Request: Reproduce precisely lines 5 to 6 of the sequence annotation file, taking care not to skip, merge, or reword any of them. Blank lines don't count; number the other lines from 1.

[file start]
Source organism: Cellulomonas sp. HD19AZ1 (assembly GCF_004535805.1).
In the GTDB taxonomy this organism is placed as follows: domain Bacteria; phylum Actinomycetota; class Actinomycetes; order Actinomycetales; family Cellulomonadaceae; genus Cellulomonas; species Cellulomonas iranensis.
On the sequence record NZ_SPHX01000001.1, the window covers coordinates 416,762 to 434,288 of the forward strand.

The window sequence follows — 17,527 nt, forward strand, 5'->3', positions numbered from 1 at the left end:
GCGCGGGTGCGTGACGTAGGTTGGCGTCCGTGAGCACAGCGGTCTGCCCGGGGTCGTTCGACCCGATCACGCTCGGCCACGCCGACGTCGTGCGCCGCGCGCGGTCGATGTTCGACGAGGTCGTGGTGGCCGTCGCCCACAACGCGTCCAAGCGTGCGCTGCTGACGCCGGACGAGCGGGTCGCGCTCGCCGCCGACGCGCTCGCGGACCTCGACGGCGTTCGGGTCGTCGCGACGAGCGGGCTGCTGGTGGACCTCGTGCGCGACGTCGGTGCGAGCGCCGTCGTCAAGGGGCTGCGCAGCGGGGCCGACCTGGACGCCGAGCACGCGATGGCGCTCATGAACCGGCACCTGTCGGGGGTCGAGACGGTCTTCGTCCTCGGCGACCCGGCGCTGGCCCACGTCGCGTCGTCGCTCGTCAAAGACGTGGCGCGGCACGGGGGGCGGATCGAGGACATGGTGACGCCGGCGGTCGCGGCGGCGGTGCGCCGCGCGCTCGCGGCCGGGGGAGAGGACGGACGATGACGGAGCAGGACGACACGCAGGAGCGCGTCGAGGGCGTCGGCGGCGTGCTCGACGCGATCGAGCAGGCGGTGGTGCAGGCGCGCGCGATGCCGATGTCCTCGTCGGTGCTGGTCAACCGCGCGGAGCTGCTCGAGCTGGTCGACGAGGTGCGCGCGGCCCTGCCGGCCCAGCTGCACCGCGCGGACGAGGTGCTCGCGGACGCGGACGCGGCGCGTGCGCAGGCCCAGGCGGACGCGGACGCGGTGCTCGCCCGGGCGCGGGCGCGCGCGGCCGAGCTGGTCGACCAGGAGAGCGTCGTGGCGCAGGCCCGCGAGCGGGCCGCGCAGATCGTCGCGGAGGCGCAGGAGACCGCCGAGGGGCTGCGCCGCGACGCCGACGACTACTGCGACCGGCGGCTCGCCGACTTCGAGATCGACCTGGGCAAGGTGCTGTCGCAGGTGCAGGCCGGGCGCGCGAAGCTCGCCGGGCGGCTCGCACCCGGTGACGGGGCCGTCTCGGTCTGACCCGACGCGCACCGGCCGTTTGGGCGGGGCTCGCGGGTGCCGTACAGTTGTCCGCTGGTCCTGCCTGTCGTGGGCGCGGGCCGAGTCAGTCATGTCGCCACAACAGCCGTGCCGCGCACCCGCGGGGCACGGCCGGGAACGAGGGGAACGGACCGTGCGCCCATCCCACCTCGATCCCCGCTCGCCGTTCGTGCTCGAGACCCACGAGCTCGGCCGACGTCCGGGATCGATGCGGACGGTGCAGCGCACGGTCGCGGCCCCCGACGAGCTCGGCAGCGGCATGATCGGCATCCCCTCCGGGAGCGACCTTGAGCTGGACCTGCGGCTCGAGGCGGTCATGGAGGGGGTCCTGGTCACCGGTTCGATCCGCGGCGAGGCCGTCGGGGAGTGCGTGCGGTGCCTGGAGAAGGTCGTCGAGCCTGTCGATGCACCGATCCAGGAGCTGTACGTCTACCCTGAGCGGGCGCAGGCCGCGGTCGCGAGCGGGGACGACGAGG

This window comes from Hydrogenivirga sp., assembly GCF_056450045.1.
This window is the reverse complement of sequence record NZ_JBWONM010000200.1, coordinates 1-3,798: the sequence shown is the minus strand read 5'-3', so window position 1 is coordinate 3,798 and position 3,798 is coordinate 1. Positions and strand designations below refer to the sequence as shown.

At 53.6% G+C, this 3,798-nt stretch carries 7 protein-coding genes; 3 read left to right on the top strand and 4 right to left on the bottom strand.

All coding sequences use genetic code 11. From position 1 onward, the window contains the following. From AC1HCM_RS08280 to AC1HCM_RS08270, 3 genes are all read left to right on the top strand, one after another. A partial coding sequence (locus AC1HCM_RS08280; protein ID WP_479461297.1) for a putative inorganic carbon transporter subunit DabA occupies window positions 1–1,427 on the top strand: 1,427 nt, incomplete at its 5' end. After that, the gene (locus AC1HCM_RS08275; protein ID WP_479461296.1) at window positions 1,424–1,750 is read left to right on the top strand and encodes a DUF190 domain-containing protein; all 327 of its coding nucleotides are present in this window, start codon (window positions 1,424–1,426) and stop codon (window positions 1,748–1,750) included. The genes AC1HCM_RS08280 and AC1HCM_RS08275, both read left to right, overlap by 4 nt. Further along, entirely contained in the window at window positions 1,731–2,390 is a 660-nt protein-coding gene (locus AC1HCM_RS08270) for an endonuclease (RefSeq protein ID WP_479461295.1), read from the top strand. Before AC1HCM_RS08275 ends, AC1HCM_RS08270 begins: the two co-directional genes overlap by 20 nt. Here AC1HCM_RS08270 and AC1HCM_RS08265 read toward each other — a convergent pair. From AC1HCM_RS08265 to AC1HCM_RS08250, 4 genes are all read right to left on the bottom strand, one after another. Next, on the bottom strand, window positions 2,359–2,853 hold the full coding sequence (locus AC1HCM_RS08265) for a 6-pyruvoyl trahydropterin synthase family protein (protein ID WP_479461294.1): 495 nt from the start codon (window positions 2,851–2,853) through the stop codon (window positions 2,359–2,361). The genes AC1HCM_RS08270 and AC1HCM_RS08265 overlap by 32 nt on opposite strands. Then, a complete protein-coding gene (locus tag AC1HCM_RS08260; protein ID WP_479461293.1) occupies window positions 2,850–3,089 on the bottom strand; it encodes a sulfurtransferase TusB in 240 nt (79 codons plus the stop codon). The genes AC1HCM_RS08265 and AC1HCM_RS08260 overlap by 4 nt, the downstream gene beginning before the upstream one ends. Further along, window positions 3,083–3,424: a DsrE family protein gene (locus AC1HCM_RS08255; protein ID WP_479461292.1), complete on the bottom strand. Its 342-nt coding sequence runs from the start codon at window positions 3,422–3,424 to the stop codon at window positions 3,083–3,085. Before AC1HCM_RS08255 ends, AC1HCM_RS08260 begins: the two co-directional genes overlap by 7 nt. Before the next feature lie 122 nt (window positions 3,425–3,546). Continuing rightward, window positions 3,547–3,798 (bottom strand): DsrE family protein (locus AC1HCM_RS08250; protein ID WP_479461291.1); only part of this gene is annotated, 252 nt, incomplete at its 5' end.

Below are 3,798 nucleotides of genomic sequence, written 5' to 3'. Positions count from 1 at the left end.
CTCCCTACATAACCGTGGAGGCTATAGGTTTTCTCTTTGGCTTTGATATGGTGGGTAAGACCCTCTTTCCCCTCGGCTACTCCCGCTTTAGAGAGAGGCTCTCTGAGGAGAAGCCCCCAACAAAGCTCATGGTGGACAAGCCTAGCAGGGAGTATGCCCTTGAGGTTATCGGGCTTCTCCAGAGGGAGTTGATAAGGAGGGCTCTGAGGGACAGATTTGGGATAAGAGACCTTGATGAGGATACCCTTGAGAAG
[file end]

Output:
GCGCGGGTGCGTGACGTAGGTTGGCGTCCGTGAGCACAGCGGTCTGCCCGGGGTCGTTCGACCCGATCACGCTCGGCCACGCCGACGTCGTGCGCCGCGCGCGGTCGATGTTCGACGAGGTCGTGGTGGCCGTCGCCCACAACGCGTCCAAGCGTGCGCTGCTGACGCCGGACGAGCGGGTCGCGCTCGCCGCCGACGCGCTCGCGGACCTCGACGGCGTTCGGGTCGTCGCGACGAGCGGGCTGCTGGTGGACCTCGTGCGCGACGTCGGTGCGAGCGCCGTCGTCAAGGGGCTGCGCAGCGGGGCCGACCTGGACGCCGAGCACGCGATGGCGCTCATGAACCGGCACCTGTCGGGGGTCGAGACGGTCTTCGTCCTCGGCGACCCGGCGCTGGCCCACGTCGCGTCGTCGCTCGTCAAAGACGTGGCGCGGCACGGGGGGCGGATCGAGGACATGGTGACGCCGGCGGTCGCGGCGGCGGTGCGCCGCGCGCTCGCGGCCGGGGGAGAGGACGGACGATGACGGAGCAGGACGACACGCAGGAGCGCGTCGAGGGCGTCGGCGGCGTGCTCGACGCGATCGAGCAGGCGGTGGTGCAGGCGCGCGCGATGCCGATGTCCTCGTCGGTGCTGGTCAACCGCGCGGAGCTGCTCGAGCTGGTCGACGAGGTGCGCGCGGCCCTGCCGGCCCAGCTGCACCGCGCGGACGAGGTGCTCGCGGACGCGGACGCGGCGCGTGCGCAGGCCCAGGCGGACGCGGACGCGGTGCTCGCCCGGGCGCGGGCGCGCGCGGCCGAGCTGGTCGACCAGGAGAGCGTCGTGGCGCAGGCCCGCGAGCGGGCCGCGCAGATCGTCGCGGAGGCGCAGGAGACCGCCGAGGGGCTGCGCCGCGACGCCGACGACTACTGCGACCGGCGGCTCGCCGACTTCGAGATCGACCTGGGCAAGGTGCTGTCGCAGGTGCAGGCCGGGCGCGCGAAGCTCGCCGGGCGGCTCGCACCCGGTGACGGGGCCGTCTCGGTCTGACCCGACGCGCACCGGCCGTTTGGGCGGGGCTCGCGGGTGCCGTACAGTTGTCCGCTGGTCCTGCCTGTCGTGGGCGCGGGCCGAGTCAGTCATGTCGCCACAACAGCCGTGCCGCGCACCCGCGGGGCACGGCCGGGAACGAGGGGAACGGACCGTGCGCCCATCCCACCTCGATCCCCGCTCGCCGTTCGTGCTCGAGACCCACGAGCTCGGCCGACGTCCGGGATCGATGCGGACGGTGCAGCGCACGGTCGCGGCCCCCGACGAGCTCGGCAGCGGCATGATCGGCATCCCCTCCGGGAGCGACCTTGAGCTGGACCTGCGGCTCGAGGCGGTCATGGAGGGGGTCCTGGTCACCGGTTCGATCCGCGGCGAGGCCGTCGGGGAGTGCGTGCGGTGCCTGGAGAAGGTCGTCGAGCCTGTCGATGCACCGATCCAGGAGCTGTACGTCTACCCTGAGCGGGCGCAGGCCGCGGTCGCGAGCGGGGACGACGAGG

This window comes from Hydrogenivirga sp., assembly GCF_056450045.1.